Brittany Cloyd rushed to an ED last July for what she thought was a ruptured appendix, only to leave with a different diagnosis—and a $12,596 hospital bill that her insurer initially denied because Cloyd's final diagnosis, rather than her initial symptoms, did not qualify as a "true emergency," Vox reports.
The story is part of an ongoing Vox investigation into ED billing.
A new policy
Last year, Anthem notified members in Georgia, Indiana, Kentucky, and Missouri that it would no longer cover ED visits for non-emergency conditions that could "safely [be] treated in less acute facilities." In its notifications, Anthem urged members dealing with non-emergency conditions to seek out medical help at urgent care facilities or retail clinics, or to contact Anthem's telehealth services and 24/7 nurse hotline.
- The ED policy does not apply if:
- The patient is younger than 15;
- The patient was directed to the ED by a physician;
- An urgent care center is not within 15 miles of the patient; and/or
- The visit occurs over the weekend or on a major holiday.
But according to Vox, the new policy can pose a problem for patients. Under the new policy, coverage "denials are made after patients visit the [ED], sometimes based on the diagnosis after seeing a doctor, not on the symptoms" that prompted them to seek emergency care, Vox reports. In addition, members in some states do not have access to the list of diagnosis codes that could prompt a review. According to Vox, Anthem has released its list of diagnosis codes that could prompt review only for members in Indiana and Missouri. Insurance regulators in Georgia have sought a copy of the list but it has not been provided, Vox reports.
Anthem's new protocol is similar to recently implemented policies in state Medicaid programs, Vox reports. Indiana, for instance, charges beneficiaries for ED trips that the state deems non-urgent, and Kentucky in July will begin charging beneficiaries for "inappropriate" ED trips. According to Vox, the trend indicates insurers are looking to control costs "by asking patients to play a larger role in assessing their own medical condition—or pay a steep price."
A trip to the ED—and an unexpected bill
Cloyd, a 27-year-old who lives in Kentucky, went to Frankfort Regional Medical Center on July 21, 2017, after experiencing a rising fever and growing pain on the right side of her abdomen. Cloyd went to the ED at the advice of her mother, a former nurse, who said Cloyd's symptoms sounded like appendicitis.
At the ED, Cloyd underwent a CT and ultrasound and was diagnosed with ovarian cysts. Doctors prescribed pain medication and directed Cloyd to follow up with a gynecologist.
Cloyd, who has insurance with Anthem through her husband's employer, later received a $12,596 bill for her ED visit. In a letter to Cloyd, Anthem stated, "We cannot approve benefits for your recent visit to the [ED] for pelvic pain. … [ED] services can be approved ... when a health problem is recent and severe enough that it needs immediate care." The letter cites "stroke, heart attack, and severe bleeding" as instances when ED use is warranted.
Cloyd immediately appealed the decision, citing her responsible use of coverage in the past and the nature of her symptoms. Anthem denied the first appeal. However, one week after Vox spoke with Cloyd about the bill and reached out to Anthem, Cloyd received a letter that Anthem would pay the claim, Vox reports.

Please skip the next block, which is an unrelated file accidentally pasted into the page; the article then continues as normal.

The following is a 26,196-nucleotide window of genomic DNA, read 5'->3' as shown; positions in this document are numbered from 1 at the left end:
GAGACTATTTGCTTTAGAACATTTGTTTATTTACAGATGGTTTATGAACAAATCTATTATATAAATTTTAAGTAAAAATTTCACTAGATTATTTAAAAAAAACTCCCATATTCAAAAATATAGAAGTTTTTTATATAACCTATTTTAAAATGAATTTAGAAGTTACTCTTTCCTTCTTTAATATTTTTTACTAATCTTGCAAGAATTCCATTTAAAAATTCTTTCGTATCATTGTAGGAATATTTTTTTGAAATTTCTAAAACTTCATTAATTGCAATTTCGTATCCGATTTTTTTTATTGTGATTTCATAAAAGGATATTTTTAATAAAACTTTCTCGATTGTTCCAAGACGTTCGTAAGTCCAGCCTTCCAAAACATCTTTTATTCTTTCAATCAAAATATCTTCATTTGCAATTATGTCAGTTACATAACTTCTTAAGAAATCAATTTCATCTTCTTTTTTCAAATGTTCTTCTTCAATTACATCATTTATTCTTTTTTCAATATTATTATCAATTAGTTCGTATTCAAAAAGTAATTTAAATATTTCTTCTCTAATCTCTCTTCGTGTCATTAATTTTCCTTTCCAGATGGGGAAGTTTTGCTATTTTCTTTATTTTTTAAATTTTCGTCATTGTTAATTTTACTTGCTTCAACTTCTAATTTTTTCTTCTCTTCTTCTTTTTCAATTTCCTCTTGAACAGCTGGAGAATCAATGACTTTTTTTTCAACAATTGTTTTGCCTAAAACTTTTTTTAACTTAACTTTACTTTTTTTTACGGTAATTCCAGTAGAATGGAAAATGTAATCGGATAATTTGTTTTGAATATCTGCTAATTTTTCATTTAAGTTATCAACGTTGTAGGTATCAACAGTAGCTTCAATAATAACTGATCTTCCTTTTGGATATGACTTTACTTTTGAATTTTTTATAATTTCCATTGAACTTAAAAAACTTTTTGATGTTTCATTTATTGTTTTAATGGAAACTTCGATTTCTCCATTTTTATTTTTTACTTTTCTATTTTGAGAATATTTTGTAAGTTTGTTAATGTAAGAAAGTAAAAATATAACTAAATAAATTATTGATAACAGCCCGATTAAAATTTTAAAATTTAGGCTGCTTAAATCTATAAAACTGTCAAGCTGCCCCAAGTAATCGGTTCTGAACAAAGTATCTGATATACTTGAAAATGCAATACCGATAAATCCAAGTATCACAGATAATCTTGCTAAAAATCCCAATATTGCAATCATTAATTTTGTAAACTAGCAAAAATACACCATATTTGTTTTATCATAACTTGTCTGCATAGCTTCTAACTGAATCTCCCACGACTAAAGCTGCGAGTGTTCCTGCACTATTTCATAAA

In a statement to Vox, Anthem said, "We deeply regret if we caused Ms. Cloyd any concern." It continued, "Anthem has made, and will continue to make, enhancements to our [ED] program to ensure more effective implementation of this program on behalf of consumers."
Patients and ED doctors have said Anthem's stricter ED coverage requirements could discourage patients from getting needed care. For instance, Jonathan Heidt, president of the Missouri chapter of the American College of Emergency Physicians (ACEP), said his hospital "was receiving denials within days" of the policy taking effect.
Currently, ACEP is considering what it can do to challenge the existing policies, Vox reports. The group met with the insurer in December 2017, but ACEP President-elect John Rogers, who practices in Georgia, said, "There were a couple of questions I had but couldn't get answers to, like what does success look like? And how many patients are actually being denied?"
The group is now mulling possible lawsuits or legislation at the state or national level, according to Rogers. "We're starting to sit down with legislators to say, 'This is happening, we don't think it's a good idea, and these are other, better solutions," Rogers said.
Separately, Renee Hsia, a professor of health policy studies at the University of California-San Francisco and practicing emergency physician, said, "There is real and justified concern about this." She added, "It's certainly possible other insurers will pick it up, and might do it intentionally because it deters other kinds of care."
Cloyd agreed, saying the experience left her with a totally different view of the ED. She said while she would still take her 7-year-old to the ED in the event of an emergency, when it comes to herself, Cloyd said, "I'll go to primary care, and they'll have to force me into an ambulance to go to the [ED]" (Kliff, Vox, 1/29; Haefner, Becker's Hospital Review, 1/30; Baker, "Vitals," Axios, 1/30).
Next, get primers for reducing avoidable ED utilization
Are specific patient populations making up a significant proportion of your ED visits? Each installment in our Right-Sizing ED Use primer series takes a lens to one of these frequent user subgroups.
We analyze the reasons these patients seek care in the ED, the business case for intervening, and solutions for reducing unnecessary ED use. The primers also feature in-depth case studies which highlight the operational details of successful and targeted programs from leading health care organizations.